jump to navigation

Governance March 26, 2013

Posted by Sobek in News.
trackback

Today I heard the quote from Gen. Charles de Gaulle: “How can you govern a country which has 246 varieties of cheese?”  Eh, vaguely amusing, but Winston Churchill he is not.

The question bugs me, though, because he’s suggesting a diverse population cannot be governed.  This assumes that governance means making everyone think and act the same.  That notion is an outrage, up with which I will not put.  You govern the people of France, as you govern any other people, by giving them as much freedom as possible consistent with the social contract.  It reminds me of how liberals complain, when they’re in charge of the government but Republicans won’t give them carte blanche to implement every socialistic fantasy, that the country has become ungovernable.  We are governable – give us a strong military, competent police, and effective foreign policy, and then get out of our way.  The fact that we might behave differently with our freedoms does not suggest we’ve degenerated into anarchy.

Contrast de Gaulle’s lame attempt at a quip with Joseph Smith; when he was asked how he governed the Mormons, he responded “I teach them correct principles, and they govern themselves.”  Eh, not as funny as anything Churchill said, but at least he recognizes the importance of freedom.

Comments»

1. red sweater - March 27, 2013

I’m a Mormon, and I’ve had internal debates about how any other Mormon could have “liberal”, big-government proclivities. (I’ve met a handful.) I’ve thought of our doctrines on agency and what we believe about Lucifer’s fall. But I can’t believe I haven’t connected that quote from Joseph Smith to government before, even though the word “govern” is in it. Thanks a bunch. This seals it for me.

2. Michael - March 27, 2013

You govern the people of France, as you govern any other people, by giving them as much freedom as possible consistent with the social contract.

As many have pointed out, the concept of a social contract (most famously associated with Jean Jacque Rousseau) is a fallacy. The bottom line — you are born into a deal you never accepted.

Thus the (failed) attempt to develop the notion of utilitarianism, beginning with Jeremy Bentham and leading to the more modern Rawlesian jurisprudence. You can’t satisfactorily explain why people sacrifice their own utility to a higher good, with reference to a genetic herd instinct or otherwise.

Regardless, you always end up with a legal system that supports an hierachical social structure involving gross inequities, and systemic breaches of any concept of what is “fair.” The entire concept of “justice” is inexplicable without reference to religion and a divinely imposed standard.

E.g., the Bible, and Jesus in particular, is peculiarly concerned about the welfare of widows and orphans. Why should anyone give a shit about them?

P.S. “Freedom” as defined by the Bible is slavery to God’s will, as opposed to slavery to sin. Doing your own thing is not an option, because you weren’t made that way, i.e., you’re not the god of your own life.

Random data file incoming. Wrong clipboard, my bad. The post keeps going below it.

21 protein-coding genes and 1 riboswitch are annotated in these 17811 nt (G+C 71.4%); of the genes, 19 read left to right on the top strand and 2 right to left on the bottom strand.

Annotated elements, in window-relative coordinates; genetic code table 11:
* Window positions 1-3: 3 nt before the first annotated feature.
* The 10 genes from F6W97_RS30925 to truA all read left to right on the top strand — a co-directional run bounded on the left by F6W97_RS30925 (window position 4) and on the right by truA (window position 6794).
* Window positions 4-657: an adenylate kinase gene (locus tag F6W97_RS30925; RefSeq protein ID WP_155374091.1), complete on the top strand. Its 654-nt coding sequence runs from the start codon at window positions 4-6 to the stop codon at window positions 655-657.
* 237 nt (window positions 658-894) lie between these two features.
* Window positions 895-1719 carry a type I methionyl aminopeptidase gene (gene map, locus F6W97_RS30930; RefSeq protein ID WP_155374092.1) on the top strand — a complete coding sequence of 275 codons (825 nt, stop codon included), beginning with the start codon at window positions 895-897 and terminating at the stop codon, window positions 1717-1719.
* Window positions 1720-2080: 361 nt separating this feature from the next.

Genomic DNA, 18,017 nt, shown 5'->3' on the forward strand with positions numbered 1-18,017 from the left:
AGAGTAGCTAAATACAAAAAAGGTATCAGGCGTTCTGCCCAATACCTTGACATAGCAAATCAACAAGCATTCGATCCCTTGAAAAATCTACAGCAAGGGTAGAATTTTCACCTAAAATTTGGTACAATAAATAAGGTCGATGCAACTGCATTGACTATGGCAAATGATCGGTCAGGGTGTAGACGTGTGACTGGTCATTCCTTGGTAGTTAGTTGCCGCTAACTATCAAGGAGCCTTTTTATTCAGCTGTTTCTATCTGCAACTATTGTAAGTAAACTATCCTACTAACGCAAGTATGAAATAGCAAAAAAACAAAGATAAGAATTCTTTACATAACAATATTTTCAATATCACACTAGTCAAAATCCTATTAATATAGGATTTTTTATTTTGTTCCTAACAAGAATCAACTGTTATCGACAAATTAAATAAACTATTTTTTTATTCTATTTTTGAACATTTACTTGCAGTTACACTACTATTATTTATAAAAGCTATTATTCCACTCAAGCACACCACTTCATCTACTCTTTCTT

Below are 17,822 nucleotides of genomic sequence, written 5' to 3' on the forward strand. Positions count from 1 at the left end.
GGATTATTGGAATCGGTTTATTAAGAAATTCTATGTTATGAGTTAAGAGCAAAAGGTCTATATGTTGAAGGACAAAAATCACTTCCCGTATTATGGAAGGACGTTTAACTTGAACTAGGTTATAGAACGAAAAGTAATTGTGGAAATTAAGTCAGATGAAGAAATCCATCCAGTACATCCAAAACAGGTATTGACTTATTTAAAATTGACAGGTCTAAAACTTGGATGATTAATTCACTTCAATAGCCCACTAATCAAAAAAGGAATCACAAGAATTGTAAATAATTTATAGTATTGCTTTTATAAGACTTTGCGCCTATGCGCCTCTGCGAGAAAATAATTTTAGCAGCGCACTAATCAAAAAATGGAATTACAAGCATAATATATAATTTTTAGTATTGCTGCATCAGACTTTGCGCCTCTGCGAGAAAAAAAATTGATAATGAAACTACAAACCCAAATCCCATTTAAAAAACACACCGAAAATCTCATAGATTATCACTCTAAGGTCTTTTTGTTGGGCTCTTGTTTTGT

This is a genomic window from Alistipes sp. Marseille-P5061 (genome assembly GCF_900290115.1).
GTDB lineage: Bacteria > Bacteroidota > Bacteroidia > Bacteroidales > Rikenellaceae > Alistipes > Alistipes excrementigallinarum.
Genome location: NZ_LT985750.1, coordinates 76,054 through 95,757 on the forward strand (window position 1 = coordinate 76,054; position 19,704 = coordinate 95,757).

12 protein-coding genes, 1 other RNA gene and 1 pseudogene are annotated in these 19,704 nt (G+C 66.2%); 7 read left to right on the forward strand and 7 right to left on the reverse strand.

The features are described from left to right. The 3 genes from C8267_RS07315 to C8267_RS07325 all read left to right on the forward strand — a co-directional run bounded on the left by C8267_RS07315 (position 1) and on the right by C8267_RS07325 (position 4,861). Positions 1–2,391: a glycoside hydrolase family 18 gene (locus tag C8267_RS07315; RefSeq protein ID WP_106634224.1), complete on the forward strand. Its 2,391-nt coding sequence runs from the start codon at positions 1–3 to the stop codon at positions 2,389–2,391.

3. Michael - March 27, 2013

In other words, freedom is not autonomy. It’s submission to God’s calling and plan for you. The monotheistic religions (Judaism first, Christianity, Islam) are all in agreement about this.

4. Michael - March 27, 2013

I aced my Jurisprudence exam, by the way. Please send me $20 for the synopsis.

5. wiserbud - March 27, 2013

Please send me $20 for the synopsis.

you got change for a $50?

6. Michael - March 27, 2013

Wiser, I still have the Jackson I took from you in St. Louis right here in my back pocket.

*Michael pats his right rear ass cheek*

I cannot in good conscience accept another one. You get the lecture for free.

7. wiserbud - March 27, 2013

Wiser, I still have the Jackson I took from you in St. Louis right here in my back pocket.

Strange that you cherish that bill so deeply, considering what you did to earn it. One would think that that would be a moment in time that you would prefer to forget

8. sobek - March 27, 2013

“…you are born into a deal you never accepted.”

But you accept the deal through Ratification, as you act out your life consistently with the terms of that contract. Have you ever voted? Written or called your Rep? Driven on public roads where other people were (more or less) obeying the traffic laws? Called the police?

I also submit that the social contract is more than just the written Constitution and statutes, but also the unwritten social mores people are expected to follow. It’s not a deal that can’t be changed – it has and will do so – but it changes with the consent of the society.

9. Michael - March 27, 2013

But you accept the deal through Ratification . . .

You don’t have a choice, and your own submission doesn’t make a difference.

It’s not a deal that can’t be changed – it has and will do so – but it changes with the consent of the society.

“Society” is not an actor with free will that can consent to anything. It is a construct of the legal, cultural, political and economic forces that compel the actions of individuals.


Leave a Reply

Fill in your details below or click an icon to log in:

WordPress.com Logo

You are commenting using your WordPress.com account. Log Out /  Change )

Google photo

You are commenting using your Google account. Log Out /  Change )

Twitter picture

You are commenting using your Twitter account. Log Out /  Change )

Facebook photo

You are commenting using your Facebook account. Log Out /  Change )

Connecting to %s

%d bloggers like this: